Goodies To Go Newsletter #338

By Vince Barnes

Goodies to Go (tm)
May 23, 2005 -- Newsletter # 338
This newsletter is part of the network.


Featured this week:
*   Goodies Thoughts - Getting It Right
*   Q & A Goodies
*   News Goodies
*   Feedback Goodies
*   Windows Tech Goodie of the Week 
*   And Remember This...


Getting It Right
I remember watching a documentary some time ago, that showed a bird that had learned to pick up stones and throw them at eggs to crack their shells, allowing the bird to eat the contents of the eggs.  The commentator pointed out that this is the only bird we know of that uses a tool to accomplish a specific task.
I pondered for a while, the learning process this species had to go through.  At some point, it must have had the inspiration to pick up a stone and drop it.  My guess is that it had to have been really lucky on that first try, and cracked the egg; otherwise, why would it try again?!!  It had to have repeated the process many times over, gradually learning that throwing the stone with a jerk of the head yielded a higher rate of success than merely dropping it.  There also had to be a whole bunch of them around at the time, so that the species could learn the process, rather than just a few individuals.
And as I pondered, I thought about how close that learning process is to the way we learn to build websites.  We, however, have the distinct advantage on knowing in advance that we will be going through a learning process, and that failures are an anticipated part of that process.  This enables us to fast track through -- acquiring skills at a much faster rate than the bird does; which is probably why the birds still can't build websites!
Once inspired, the bird marveled at its initial success.  So should we, no matter how humble the success might be.  The only requirement for continued success at that point is to continue.  It is not necessary, or even desirable, to try to learn it all at once.  Instead, learn one new thing and incorporate it into an existing effort.  Next learn another, and so on.  There is a great danger of becoming overwhelmed by failures if there are too many detailed items in the project for each to be learned in succession.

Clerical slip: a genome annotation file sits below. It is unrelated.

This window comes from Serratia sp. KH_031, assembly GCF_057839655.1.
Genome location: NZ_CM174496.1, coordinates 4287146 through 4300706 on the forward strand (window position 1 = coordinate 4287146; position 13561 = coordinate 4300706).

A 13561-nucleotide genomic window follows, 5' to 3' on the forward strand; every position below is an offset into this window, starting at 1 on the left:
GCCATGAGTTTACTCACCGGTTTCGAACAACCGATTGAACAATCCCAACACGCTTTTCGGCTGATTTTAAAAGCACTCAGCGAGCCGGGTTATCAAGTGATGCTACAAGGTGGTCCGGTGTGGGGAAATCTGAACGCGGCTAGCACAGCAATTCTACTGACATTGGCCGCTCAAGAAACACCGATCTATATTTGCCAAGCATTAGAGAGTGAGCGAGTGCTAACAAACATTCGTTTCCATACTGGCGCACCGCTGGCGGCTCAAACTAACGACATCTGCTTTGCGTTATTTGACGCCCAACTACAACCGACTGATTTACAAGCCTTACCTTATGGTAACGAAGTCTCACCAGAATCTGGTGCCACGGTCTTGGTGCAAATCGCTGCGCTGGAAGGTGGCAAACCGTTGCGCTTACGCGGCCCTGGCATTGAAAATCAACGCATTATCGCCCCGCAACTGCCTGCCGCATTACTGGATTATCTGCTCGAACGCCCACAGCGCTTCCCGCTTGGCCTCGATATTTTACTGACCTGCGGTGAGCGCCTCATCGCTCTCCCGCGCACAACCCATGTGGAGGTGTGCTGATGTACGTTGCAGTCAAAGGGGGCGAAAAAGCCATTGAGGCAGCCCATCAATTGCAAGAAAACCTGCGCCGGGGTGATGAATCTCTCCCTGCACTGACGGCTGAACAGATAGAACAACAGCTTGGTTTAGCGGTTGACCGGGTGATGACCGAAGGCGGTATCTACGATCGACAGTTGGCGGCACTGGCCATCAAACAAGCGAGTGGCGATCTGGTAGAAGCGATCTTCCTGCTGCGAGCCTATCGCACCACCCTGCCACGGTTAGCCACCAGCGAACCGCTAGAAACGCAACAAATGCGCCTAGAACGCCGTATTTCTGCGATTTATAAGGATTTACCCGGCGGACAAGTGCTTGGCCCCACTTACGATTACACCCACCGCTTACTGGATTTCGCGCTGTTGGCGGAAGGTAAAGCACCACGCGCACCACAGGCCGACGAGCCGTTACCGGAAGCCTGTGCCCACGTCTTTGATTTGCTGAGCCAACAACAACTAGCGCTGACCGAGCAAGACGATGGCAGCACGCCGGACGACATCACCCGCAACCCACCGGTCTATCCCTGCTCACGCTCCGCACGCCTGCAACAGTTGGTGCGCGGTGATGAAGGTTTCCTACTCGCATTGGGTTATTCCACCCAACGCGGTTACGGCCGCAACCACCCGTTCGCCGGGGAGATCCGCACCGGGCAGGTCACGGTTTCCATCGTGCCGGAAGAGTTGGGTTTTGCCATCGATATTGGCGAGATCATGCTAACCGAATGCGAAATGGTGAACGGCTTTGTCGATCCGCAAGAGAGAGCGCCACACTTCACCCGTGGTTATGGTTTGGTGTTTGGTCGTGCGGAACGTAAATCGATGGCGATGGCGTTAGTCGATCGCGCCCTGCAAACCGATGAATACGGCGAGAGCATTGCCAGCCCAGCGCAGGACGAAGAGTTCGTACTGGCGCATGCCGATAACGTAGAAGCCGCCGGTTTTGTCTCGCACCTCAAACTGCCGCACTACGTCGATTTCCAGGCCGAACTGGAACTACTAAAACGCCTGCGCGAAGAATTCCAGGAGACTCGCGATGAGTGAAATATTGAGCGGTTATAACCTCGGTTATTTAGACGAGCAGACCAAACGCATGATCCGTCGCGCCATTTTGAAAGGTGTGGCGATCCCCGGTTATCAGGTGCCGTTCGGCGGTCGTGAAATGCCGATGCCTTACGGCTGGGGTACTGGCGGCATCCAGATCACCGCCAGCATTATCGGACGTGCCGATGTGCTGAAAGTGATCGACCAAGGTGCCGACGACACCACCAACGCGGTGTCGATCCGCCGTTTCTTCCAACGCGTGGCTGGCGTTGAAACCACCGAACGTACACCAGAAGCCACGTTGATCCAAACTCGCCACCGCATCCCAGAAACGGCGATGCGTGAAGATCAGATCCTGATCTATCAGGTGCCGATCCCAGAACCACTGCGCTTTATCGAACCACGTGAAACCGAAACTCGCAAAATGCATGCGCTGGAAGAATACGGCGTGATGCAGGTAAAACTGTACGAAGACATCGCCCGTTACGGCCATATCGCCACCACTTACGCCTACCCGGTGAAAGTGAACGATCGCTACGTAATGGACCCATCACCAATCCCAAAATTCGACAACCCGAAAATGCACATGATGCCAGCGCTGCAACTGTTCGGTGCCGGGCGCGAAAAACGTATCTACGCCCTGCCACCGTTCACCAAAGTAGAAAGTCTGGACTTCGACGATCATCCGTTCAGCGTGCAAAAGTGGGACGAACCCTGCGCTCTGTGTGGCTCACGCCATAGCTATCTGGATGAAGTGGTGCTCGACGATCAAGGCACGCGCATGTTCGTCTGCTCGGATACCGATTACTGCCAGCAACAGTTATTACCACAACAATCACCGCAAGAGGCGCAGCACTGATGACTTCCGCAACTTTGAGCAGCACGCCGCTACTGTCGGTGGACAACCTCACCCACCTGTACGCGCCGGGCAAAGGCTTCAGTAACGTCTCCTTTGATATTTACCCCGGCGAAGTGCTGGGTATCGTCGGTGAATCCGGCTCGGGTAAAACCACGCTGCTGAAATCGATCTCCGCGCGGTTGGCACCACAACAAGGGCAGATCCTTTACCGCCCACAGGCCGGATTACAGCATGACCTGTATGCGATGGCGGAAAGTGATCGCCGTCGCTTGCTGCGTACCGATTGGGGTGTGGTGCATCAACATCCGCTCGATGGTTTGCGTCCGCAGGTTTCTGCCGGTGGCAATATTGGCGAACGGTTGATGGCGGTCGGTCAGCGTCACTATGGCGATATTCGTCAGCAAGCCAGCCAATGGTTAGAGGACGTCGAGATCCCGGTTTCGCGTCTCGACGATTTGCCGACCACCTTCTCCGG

In this process, it is less important to get it all right than to get it done.  Getting it right comes with time, and is a naturally occurring
 feature of a repeated process.  Keep those websites coming!

Thanks for Reading!

- Vince Barnes
Q & A Goodies
Questions are taken from submissions to our Community
Mentors. You can ask a Mentor a question by going to
Q. I am constantly creating files (pdf or word) files that I need to show to many co-workers. Instead of having to email everyone everytime I finish a file, I would like to upload the file to my server and have them view the list of files online and download the ones they want. These files need to be password protected as different people in different departments should only see files pertaining to them. Here was my idea, create a bunch of password protected folders on a server - one for each department, and I will upload the file to any folder that should be allowed to view these files.  Two questions: 1) I put the files in a folder, but when I try to view the folder in a browser it tells me I don't have permission to access this folder (I assume because I never created an index file). How can I set it up that I should be able to view a list of files that are in the folder?  2) how can I create a page that will allow me to upload files to folders using a browser?
A. I believe you are correct in that you do not have an INDEX file for the server to show when you try to access the folder. You could create an INDEX file with the links to the documents for downloading. I am assuming that you have already password protected the folder? An even easier way would be to use a password log in feature for your pages. The application would allow users to sign up themselves and you would control which group the user should be in and only the documents or files you allow each group or person to view. There is a nice web application called ASPLogin. It has to run on a server that supports ASP. For example, to make a document available to all users in a group called 'management', members of a group called 'administrators' and a user called 'fred' (who may or may not be in either of the groups), you would add the following code to the top of the document: